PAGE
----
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I'm glad you stopped by my blog. I am happy to share all the content with you and hope that you find something here that is helpful. However, everything here - text, photos, recipes, and so on - is my personal property and has my copyright on it. You may only copy and use any of it with my written permission. Ahh, but you already knew that, didn't you?

Friday, September 23, 2016

What Is Happening Here....

Washing and ironing fabrics.
It has taken me since June to get my health under enough control to have cataract surgery. I had my second eye done a week ago. Hooray! It will be the end of October before I can get new eyeglasses. Sigh. So, even though my vision is greatly improved already, I can not see with my old glasses and can't see without them. It is making me crazy. I use readers for up close, but they really don't work well. So, to occupy myself, I am washing and ironing 1930's fabrics that have been stashed away.
Above are some nice size pieces that I have found. Usually the pieces I find are not so nice, size-wise.
These are pretty nice, but smaller. Sometimes I take quilt tops apart. Above are some nice setting triangles and (my favorite) plain alternate blocks.
This is part of a pile that came from some unknown lady's stash. Each piece was tightly rolled up and tied. It is amazing to me that they survived since the 1930's. I bought a bunch of ziplocks full of the little bundles in an antique store. It was extremely time consuming to untie each bundle, hand wash them, soak them if necessary, starch and iron them.
Of course sometimes I come up with quilt pieces. This is another pain in the neck to get to a usable state.
Once in awhile you get lucky. I found these at an antique shop in Paducah when we were there for the quilt show. Some of these are cut from yardage. They were priced by the piece and not by the yard. I just cut off a piece of each one and didn't wash the entire yardage. It would be a good guess that a quilter from the 1930's had quite a stash of fabrics.
This answers one of the questions that people ask me the most - where do you get your fabrics?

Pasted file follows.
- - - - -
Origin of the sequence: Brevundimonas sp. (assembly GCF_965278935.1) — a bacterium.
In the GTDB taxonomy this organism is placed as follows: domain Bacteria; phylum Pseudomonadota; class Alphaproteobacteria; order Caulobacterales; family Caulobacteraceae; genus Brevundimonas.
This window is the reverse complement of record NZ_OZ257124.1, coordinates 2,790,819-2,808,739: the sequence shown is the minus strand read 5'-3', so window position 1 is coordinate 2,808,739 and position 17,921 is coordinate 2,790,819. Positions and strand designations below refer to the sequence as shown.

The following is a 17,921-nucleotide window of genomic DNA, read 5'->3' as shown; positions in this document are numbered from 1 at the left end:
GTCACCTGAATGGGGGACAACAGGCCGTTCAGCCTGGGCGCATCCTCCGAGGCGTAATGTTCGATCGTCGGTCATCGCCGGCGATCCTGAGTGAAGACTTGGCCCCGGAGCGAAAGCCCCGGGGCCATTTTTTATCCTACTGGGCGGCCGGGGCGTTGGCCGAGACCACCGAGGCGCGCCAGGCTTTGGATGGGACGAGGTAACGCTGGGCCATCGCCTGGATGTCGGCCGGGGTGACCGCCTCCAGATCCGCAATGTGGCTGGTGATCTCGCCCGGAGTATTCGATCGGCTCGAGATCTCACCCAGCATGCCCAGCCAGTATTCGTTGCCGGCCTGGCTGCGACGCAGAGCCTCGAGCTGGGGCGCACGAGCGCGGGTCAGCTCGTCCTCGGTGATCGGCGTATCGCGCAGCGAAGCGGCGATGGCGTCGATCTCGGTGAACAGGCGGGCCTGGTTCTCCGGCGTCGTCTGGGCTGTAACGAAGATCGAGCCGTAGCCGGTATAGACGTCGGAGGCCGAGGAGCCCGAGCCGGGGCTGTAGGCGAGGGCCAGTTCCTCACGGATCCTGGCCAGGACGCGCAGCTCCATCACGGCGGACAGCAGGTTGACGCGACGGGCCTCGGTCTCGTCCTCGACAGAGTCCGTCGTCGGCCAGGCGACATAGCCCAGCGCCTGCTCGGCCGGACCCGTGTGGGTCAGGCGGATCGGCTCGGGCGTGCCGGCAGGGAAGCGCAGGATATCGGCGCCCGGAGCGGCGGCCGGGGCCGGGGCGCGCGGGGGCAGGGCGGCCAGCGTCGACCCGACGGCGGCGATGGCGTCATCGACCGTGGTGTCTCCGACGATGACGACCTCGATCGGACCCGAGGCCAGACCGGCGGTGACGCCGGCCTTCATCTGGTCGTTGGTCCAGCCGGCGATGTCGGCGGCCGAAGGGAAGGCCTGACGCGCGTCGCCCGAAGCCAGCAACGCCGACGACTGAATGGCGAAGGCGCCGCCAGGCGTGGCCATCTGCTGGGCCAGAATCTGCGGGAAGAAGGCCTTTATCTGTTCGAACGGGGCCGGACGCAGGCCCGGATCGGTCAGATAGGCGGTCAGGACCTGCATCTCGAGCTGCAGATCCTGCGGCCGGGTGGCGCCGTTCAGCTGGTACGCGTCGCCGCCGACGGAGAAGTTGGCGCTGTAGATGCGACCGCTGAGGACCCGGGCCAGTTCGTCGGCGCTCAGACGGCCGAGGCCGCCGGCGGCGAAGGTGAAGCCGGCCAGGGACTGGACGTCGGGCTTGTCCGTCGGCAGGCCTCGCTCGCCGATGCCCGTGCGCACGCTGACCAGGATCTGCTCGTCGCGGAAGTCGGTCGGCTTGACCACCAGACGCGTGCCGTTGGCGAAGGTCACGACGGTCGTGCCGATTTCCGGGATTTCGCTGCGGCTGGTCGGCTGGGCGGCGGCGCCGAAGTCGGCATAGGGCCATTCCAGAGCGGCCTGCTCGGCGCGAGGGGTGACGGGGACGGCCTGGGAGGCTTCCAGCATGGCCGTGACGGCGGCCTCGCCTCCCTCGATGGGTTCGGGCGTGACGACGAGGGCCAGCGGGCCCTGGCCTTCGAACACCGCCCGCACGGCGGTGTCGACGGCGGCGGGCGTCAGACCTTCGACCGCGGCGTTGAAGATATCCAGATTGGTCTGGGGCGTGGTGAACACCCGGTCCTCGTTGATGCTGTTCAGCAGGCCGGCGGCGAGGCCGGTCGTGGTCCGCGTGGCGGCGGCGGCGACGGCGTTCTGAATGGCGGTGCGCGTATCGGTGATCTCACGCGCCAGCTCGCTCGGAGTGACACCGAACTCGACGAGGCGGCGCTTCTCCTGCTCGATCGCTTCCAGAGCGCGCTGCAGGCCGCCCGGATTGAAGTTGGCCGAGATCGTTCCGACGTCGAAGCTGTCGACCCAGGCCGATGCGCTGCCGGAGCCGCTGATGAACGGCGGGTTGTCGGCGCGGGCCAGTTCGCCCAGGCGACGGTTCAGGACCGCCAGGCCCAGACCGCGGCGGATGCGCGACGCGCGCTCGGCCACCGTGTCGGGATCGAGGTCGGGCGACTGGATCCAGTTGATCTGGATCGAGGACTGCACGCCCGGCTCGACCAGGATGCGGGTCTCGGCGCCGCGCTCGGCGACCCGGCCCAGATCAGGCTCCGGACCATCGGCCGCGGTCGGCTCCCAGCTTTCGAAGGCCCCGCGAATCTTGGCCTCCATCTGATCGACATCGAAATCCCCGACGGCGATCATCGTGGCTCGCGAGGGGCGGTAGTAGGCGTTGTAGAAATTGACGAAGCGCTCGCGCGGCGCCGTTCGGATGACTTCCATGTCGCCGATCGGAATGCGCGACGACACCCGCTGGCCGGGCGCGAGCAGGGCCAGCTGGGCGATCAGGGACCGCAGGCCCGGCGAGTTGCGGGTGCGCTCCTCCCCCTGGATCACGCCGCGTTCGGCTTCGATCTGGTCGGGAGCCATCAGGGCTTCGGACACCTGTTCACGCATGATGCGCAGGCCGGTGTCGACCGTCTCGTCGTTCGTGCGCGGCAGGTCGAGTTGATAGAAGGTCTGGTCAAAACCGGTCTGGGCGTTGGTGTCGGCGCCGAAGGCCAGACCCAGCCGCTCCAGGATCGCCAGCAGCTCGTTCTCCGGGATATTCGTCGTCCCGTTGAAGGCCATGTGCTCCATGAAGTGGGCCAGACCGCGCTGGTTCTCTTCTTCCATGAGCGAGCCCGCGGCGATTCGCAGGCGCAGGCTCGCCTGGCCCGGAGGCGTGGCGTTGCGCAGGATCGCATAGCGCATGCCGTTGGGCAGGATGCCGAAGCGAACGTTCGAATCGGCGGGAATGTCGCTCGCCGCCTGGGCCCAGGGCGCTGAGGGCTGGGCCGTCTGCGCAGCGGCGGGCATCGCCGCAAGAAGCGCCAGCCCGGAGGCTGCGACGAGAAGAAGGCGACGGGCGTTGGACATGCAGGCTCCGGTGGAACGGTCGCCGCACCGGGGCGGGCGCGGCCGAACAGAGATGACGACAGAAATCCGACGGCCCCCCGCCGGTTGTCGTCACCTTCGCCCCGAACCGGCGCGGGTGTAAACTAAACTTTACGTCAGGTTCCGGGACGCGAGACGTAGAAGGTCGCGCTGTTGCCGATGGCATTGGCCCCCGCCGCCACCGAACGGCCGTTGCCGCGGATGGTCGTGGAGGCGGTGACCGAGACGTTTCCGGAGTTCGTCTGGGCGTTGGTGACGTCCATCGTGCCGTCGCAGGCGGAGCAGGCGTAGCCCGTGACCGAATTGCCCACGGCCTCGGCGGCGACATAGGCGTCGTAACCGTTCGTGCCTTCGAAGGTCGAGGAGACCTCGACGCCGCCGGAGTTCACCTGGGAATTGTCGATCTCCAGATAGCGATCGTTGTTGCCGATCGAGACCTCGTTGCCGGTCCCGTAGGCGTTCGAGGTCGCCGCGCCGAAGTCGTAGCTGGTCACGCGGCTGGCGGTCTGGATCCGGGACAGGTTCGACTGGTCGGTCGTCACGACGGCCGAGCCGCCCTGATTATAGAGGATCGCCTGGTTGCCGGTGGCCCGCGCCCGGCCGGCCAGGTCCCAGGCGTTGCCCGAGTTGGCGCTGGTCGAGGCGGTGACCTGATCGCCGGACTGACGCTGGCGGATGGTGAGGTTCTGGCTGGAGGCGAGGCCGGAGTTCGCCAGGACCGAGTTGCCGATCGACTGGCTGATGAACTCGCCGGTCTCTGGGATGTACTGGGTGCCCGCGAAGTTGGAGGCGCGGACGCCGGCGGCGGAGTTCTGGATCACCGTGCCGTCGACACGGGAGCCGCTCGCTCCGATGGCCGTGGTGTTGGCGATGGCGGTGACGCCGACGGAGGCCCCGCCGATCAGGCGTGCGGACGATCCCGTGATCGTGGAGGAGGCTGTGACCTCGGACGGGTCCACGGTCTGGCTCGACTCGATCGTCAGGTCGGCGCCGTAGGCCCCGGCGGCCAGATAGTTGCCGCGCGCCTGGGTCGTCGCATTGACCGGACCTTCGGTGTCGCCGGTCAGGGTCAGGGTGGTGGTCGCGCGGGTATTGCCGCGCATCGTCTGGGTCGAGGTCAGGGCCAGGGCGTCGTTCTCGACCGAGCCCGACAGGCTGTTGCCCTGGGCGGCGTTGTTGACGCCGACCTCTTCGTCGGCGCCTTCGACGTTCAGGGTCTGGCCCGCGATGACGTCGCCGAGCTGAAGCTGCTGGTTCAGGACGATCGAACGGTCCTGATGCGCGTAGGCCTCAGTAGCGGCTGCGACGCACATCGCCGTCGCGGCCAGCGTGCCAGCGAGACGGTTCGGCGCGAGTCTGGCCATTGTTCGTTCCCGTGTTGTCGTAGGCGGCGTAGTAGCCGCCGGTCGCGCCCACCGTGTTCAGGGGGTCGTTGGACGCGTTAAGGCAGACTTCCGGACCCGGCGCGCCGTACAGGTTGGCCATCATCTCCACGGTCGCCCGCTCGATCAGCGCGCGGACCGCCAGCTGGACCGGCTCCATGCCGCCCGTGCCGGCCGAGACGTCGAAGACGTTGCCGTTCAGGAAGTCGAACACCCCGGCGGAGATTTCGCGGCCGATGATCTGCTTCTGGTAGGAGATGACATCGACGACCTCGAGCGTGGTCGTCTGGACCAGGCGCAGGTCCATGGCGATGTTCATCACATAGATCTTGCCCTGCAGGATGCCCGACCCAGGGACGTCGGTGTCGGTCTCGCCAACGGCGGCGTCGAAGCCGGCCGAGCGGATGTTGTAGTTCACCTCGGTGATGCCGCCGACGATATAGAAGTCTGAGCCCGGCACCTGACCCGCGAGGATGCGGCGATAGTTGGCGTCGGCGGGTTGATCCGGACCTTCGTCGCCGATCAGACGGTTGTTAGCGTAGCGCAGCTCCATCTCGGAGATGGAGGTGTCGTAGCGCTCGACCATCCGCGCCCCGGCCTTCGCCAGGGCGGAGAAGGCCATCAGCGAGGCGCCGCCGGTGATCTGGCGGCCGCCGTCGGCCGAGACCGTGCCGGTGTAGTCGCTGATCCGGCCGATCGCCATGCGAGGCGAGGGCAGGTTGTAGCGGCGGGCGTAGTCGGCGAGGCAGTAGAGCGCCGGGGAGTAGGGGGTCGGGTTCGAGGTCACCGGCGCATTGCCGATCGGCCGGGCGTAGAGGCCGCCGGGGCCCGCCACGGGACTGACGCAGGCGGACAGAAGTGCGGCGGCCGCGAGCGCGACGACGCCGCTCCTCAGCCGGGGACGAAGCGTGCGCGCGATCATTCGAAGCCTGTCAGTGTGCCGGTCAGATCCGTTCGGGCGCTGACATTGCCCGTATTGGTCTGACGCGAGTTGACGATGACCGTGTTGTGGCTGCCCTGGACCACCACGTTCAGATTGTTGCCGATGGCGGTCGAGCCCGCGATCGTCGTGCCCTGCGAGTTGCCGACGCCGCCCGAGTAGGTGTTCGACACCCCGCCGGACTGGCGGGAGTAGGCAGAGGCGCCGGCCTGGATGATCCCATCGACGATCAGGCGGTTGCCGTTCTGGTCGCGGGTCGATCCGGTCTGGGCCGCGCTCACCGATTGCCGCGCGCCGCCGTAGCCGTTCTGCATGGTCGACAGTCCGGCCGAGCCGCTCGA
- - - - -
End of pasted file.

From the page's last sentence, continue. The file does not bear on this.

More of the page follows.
Till next time.......
Sheila







Tuesday, September 13, 2016

Books!


I have talked about "The" Red and White Quilt Show before. However, I had yet to buy the book that accompanied the show. Why? Well, because the publisher's price was $60.00. Don't get me wrong, I have spent that much (and sometimes more) on books before, but I have to think about it. When this book was offered for $2 4.95 by Edward R. Hamilton Bookseller Co., a copy was finally mine. Sadly, I can't figure out how to link this with my Kindle, but you can find it easily. One thing to note is that I don't order off the net, as I get a "not secure" notice. So, I get a paper catalog and order the old fashioned way by mail and check.

Oh to have been there in person! But the book is wonderful.
My interests are far ranging when it comes to books. I also ordered the following book. It was published at $50.00 and it was offered for $4.95.

 I also got a really interesting book about English history.

It contains reproduced stereoscopic cards of village scenes, as well as a newly designed viewer that folds flat. That is a very brief description.
Hamilton offered this $60.00 book for $6.95. But the really interesting thing about this book is that one of the authors is Brian May, who is a founding member of the rock band Queen - he is a guitar player and vocalist. He made his guitar , by the way. Not only that, but he has a PHD in astrophysics. I am not making this stuff up, although it probably sounds like it! He also has an asteroid named after him, as well as a species of damselfly, due to his work to preserve animal species. He got interested in stereoscopes in the 1970's. He designed the one included with the book.
All this goes to show you that you can't judge a book by its cover. Pun intended.
Till next time.........
Sheila

Edit:  Forgot to mention that the shipping and handling charge when you order by mail is $3.50  no matter how many books you order. I think it is slightly higher for net orders.